The Difference Between Community Colleges And Four-Year CollegesBy Audri Taylors, UniversityHerald Reporter
For students who are trying to balance both work and education, community colleges are one of their best options. This is because community colleges offer low cost education and they can provide the students a good stepping stone toward a four year institution.
It is only imperative to understand your options when it comes to what fits you best as a student and for many high school graduates, community college is the right decision. However, they should also realize that there are several ways on how this type of school can be different from the traditional four-year college.
Most of the community colleges are commuter schools
Majority of the students in community colleges do not have housing, according to US News, and that is why they will not be able to experience living on campus. The length of the time they spend commuting is one of the reasons why they find it challenging to get involved.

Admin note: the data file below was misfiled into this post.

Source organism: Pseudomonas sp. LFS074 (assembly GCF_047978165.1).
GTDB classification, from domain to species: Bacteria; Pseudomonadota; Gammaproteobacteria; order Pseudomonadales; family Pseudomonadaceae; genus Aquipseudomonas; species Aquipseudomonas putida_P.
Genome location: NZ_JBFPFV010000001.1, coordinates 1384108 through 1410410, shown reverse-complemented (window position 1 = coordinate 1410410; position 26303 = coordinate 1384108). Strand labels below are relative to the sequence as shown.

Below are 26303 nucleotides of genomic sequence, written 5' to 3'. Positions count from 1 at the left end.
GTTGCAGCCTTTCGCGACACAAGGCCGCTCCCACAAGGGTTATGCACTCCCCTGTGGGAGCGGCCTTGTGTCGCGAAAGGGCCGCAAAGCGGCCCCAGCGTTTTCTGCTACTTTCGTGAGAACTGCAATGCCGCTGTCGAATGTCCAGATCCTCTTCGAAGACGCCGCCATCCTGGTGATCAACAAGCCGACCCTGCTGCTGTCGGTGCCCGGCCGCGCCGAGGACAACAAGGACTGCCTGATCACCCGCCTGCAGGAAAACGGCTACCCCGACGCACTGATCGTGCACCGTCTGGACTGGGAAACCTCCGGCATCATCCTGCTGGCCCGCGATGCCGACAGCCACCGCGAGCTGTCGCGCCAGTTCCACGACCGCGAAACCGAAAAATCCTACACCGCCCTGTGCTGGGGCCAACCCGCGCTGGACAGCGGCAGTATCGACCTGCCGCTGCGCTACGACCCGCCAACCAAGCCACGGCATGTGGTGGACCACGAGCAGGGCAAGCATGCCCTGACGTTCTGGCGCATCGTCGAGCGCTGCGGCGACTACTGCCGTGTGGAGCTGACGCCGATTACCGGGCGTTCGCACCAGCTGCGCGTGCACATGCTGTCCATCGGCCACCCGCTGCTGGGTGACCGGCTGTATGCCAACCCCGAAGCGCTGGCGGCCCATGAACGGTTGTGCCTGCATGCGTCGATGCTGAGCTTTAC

Community colleges have more diverse students
The students at community colleges tend to be older and some are already working or even have families of their own, although this can be an advantage to students. College students here will be exposed to many varied cultures, orientation, age groups and more.
Community colleges are less costly
According to Education Quest, community colleges are public and partially funded by taxes paid by the citizens in the area which is why they are expected to be less costly. It is their goal to maintain realistic tuition charges.
Community colleges offer more vocational programs
Community colleges offer various vocational programs like nursing or mechanics. They offer some classes linked to certain careers that students would like to take. In four-year college, students will have to earn a degree in a specific program in order to be able to be involved in a specific field.